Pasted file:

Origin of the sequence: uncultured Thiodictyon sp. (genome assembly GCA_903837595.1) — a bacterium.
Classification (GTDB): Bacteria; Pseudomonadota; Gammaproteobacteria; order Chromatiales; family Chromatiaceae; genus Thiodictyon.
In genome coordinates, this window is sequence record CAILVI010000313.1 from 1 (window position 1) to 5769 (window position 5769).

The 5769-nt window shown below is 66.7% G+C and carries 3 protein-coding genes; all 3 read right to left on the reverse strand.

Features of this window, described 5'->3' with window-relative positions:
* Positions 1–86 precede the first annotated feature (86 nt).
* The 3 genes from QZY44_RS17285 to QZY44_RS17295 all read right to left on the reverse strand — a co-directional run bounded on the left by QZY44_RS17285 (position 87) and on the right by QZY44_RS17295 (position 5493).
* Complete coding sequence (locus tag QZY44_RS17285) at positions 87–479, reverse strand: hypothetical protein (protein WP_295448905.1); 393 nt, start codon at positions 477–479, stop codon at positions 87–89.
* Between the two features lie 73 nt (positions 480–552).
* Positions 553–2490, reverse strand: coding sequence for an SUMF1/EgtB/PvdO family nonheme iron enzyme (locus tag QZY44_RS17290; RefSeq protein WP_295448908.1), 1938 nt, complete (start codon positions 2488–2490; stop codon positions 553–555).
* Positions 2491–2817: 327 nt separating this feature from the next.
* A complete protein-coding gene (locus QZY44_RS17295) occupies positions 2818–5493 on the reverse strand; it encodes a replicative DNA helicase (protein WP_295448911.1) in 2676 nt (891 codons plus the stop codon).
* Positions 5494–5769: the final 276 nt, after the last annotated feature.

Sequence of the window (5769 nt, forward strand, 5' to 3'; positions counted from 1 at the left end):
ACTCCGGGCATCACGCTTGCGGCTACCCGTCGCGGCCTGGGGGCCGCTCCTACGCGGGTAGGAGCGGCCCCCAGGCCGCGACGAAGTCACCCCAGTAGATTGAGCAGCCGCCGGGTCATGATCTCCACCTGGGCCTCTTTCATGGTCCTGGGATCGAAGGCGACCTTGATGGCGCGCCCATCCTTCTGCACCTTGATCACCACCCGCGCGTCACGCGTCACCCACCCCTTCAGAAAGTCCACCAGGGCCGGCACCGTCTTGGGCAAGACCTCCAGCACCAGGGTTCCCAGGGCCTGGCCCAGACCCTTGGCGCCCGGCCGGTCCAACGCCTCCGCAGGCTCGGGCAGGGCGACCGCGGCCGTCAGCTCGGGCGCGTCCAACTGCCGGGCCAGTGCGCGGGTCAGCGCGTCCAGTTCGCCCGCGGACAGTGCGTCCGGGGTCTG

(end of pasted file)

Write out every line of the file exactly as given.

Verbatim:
Origin of the sequence: uncultured Thiodictyon sp. (genome assembly GCA_903837595.1) — a bacterium.
Classification (GTDB): Bacteria; Pseudomonadota; Gammaproteobacteria; order Chromatiales; family Chromatiaceae; genus Thiodictyon.
In genome coordinates, this window is sequence record CAILVI010000313.1 from 1 (window position 1) to 5769 (window position 5769).

The 5769-nt window shown below is 66.7% G+C and carries 3 protein-coding genes; all 3 read right to left on the reverse strand.

Features of this window, described 5'->3' with window-relative positions:
* Positions 1–86 precede the first annotated feature (86 nt).
* The 3 genes from QZY44_RS17285 to QZY44_RS17295 all read right to left on the reverse strand — a co-directional run bounded on the left by QZY44_RS17285 (position 87) and on the right by QZY44_RS17295 (position 5493).
* Complete coding sequence (locus tag QZY44_RS17285) at positions 87–479, reverse strand: hypothetical protein (protein WP_295448905.1); 393 nt, start codon at positions 477–479, stop codon at positions 87–89.
* Between the two features lie 73 nt (positions 480–552).
* Positions 553–2490, reverse strand: coding sequence for an SUMF1/EgtB/PvdO family nonheme iron enzyme (locus tag QZY44_RS17290; RefSeq protein WP_295448908.1), 1938 nt, complete (start codon positions 2488–2490; stop codon positions 553–555).
* Positions 2491–2817: 327 nt separating this feature from the next.
* A complete protein-coding gene (locus QZY44_RS17295) occupies positions 2818–5493 on the reverse strand; it encodes a replicative DNA helicase (protein WP_295448911.1) in 2676 nt (891 codons plus the stop codon).
* Positions 5494–5769: the final 276 nt, after the last annotated feature.

Sequence of the window (5769 nt, forward strand, 5' to 3'; positions counted from 1 at the left end):
ACTCCGGGCATCACGCTTGCGGCTACCCGTCGCGGCCTGGGGGCCGCTCCTACGCGGGTAGGAGCGGCCCCCAGGCCGCGACGAAGTCACCCCAGTAGATTGAGCAGCCGCCGGGTCATGATCTCCACCTGGGCCTCTTTCATGGTCCTGGGATCGAAGGCGACCTTGATGGCGCGCCCATCCTTCTGCACCTTGATCACCACCCGCGCGTCACGCGTCACCCACCCCTTCAGAAAGTCCACCAGGGCCGGCACCGTCTTGGGCAAGACCTCCAGCACCAGGGTTCCCAGGGCCTGGCCCAGACCCTTGGCGCCCGGCCGGTCCAACGCCTCCGCAGGCTCGGGCAGGGCGACCGCGGCCGTCAGCTCGGGCGCGTCCAACTGCCGGGCCAGTGCGCGGGTCAGCGCGTCCAGTTCGCCCGCGGACAGTGCGTCCGGGGTCTG